“During this visit, these young ladies were so obliging as to sing me a Salve regina, lately set by their father, in duo. It is an exquisite composition, full of grace, taste and propriety.” What more could one ask of an antiphon than that which Charles Burney found in an impromptu performance by Hasse’s daughters during a visit to their father in Vienna in 1772? Hasse composed several settings of the Salve regina of which Reinhard Goebel has chosen two for his interesting programme of vocal and instrumental pieces by the composer.
Very little is known about Charpentier's life (1643-1704). The main source of information is an obscure rival composer named de Brossard. According to de Brossard, Charpentier was originally from Paris but studied music in Rome under the composer Carissimi. In 1696 he beat out de Brossard for the post of choirmaster at the Sainte Chapelle Cathedral in Paris, where he remained until his death in 1704. As Goebels writes in the album liner notes, there are several reasons for Charpentier's neglect as a composer.
The Missa Salisburgensis for 53 parts in eight separate choirs, often called "the Mahler 8th of the baroque," is by far the most grandiose work composed before the 18th century. Written (by an unnamed composer generally presumed to be Biber) for the 1,100th anniversary of the Archdiocese of Salzburg, it has extravagant scoring reflecting that city's enormous self-regard. This Mass is rarely performed or recorded, and probably not just because of logistical and financial constraints–the work can often seem tedious and overblown. The large number of parts and the reverberant acoustic of Salzburg Cathedral allowed for very little harmonic variety (virtually the entire Mass is in C major) or virtuoso fireworks; the music can make its effects only through variety of instrumental color and sheer massive sound. It is very much to the credit of Paul McCreesh, Reinhard Goebel, and their musicians that the Missa Salisburgensis sounds so engaging here: the grandeur is leavened with plenty of rhythmic snap, and some lighter moments sound tender and almost delicate. Unusually for McCreesh, there are no chants, prayers, or other trappings of a liturgical reconstruction; there are, however, three sumptuous instrumental sonatas and a motet included with the Mass. This may not be the most profound music of the 17th century, but it is surely among the most jubilant.
"…some of the most important Baroque rediscoveries of recent years … [an] essential recording…" ~BBC MusicMag
Having all of these works collected together is a real treasure. It is one of the most beautiful collections I've heard. 5 cd's of all of Bach's chamber music, exquisitely performed by the outstanding soloists of Musica Antiqua Koln. Reinhard Goebel's performance of the violin works is simply perfect. As I've said before, Bach's sonatas for violin and harpsichord have been in the shadows for too long, they deserve to be heard and this performance proves it. They are a delightful partnership between violin and harpsichord. The tempos are fairly brisk but the performance is so clearly articulated that the result is energetic and very rewarding.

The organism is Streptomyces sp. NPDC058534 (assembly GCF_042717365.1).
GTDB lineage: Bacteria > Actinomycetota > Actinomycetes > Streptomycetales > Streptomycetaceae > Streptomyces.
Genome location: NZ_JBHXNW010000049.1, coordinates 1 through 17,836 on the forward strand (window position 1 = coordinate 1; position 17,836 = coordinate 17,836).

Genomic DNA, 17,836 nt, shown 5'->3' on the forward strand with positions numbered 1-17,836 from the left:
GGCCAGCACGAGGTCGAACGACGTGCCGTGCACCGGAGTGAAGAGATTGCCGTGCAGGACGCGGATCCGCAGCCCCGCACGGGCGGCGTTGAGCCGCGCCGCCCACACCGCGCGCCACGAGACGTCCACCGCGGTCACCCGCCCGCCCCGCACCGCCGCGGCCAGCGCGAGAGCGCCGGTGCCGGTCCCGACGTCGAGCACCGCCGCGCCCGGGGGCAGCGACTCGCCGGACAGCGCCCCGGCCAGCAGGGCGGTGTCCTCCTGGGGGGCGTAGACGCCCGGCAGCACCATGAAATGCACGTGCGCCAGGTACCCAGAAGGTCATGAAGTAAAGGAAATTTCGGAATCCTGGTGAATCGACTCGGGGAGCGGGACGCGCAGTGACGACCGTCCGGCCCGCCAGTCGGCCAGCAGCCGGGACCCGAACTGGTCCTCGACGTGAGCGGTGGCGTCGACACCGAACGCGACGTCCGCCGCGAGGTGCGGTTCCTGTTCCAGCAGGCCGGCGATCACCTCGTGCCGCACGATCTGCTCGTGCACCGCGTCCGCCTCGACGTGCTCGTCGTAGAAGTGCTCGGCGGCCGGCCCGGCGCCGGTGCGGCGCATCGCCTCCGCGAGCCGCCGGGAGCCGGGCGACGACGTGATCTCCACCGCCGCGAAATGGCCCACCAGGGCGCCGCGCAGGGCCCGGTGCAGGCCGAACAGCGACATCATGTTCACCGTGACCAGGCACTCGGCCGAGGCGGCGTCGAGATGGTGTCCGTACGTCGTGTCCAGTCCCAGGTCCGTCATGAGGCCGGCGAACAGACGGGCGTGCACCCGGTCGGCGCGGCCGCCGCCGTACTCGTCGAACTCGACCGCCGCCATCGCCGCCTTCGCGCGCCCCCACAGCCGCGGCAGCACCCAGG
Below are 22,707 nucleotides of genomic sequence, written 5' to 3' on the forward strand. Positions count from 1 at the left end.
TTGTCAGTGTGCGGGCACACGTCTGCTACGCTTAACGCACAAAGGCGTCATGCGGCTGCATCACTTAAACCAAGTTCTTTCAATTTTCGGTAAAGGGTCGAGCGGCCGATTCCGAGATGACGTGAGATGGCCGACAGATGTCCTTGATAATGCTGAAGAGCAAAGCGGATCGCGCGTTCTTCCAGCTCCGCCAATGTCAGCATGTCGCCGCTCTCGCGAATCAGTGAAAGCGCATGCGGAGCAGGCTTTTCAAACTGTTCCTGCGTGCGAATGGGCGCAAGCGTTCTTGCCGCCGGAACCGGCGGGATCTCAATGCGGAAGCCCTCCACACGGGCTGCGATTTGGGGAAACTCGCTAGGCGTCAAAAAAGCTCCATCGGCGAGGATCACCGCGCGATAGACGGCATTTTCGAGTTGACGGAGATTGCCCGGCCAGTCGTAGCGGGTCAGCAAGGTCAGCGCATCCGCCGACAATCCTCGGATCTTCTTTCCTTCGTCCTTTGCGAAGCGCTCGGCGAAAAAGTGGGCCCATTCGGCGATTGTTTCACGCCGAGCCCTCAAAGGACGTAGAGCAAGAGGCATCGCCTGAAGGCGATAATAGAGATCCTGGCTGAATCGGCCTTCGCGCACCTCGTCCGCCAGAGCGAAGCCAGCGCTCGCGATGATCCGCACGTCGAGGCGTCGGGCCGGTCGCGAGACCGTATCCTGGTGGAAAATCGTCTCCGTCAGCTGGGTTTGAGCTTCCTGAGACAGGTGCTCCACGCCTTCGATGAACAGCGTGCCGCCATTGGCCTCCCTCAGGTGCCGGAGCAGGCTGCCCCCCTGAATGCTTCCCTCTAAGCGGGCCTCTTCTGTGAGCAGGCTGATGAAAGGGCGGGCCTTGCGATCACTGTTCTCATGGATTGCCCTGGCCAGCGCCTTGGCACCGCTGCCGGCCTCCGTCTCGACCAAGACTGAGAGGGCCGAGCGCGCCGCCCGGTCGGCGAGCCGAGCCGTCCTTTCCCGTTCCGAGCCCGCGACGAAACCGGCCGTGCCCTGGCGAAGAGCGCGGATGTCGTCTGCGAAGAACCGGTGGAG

"I would be very hard pressed to find another single recording of this high quality that so clearly demonstrates the musicality of the Bach family." ~American Record Guide
Reinhard Goebel founded Musica Antiqua Köln in 1973. The ensemble devoted itself to playing Baroque music on period instruments, with a particular penchant for playing neglected or overlooked repertoire. Many of their best albums have sold well without featuring music by well-known composers. These releases also appear to have boosted the (posthumous) careers of composers such as Heinichen, with their concerti album from 1993, and the Veracini Overture album from 1994. Goebel has not only shown courage in programming unconventional repertoire, but has also been known to take risks in his approach to relatively well-known works. For instance, his ensemble plays the last movement of Bach's third Brandenburg concerto at a then unrivaled, break-neck tempo. Furthermore, Goebel had sound musicological evidence that the piece should be played that way.
"…Musica Antiqua convey equal vitality and character to the two most striking rarities here. JCF Bach’s double concerto for fortepiano and viola appears as a prototype symphony with important solo interjections. Melodically unexceptional, it is nevertheless stylish in a jejune way. CPE Bach – the most iconoclastic of the sons – successfully combines the prevailing keyboard instruments of the day, harpsichord and fortepiano. Fingers fly with aplomb – and no little mischief – as one is left to ponder the impact of this last Bach generation on Mozart and Beethoven, with whom there were (and are) of course many significant connections. Goebel provides a historical wake-up call." ~Gramophone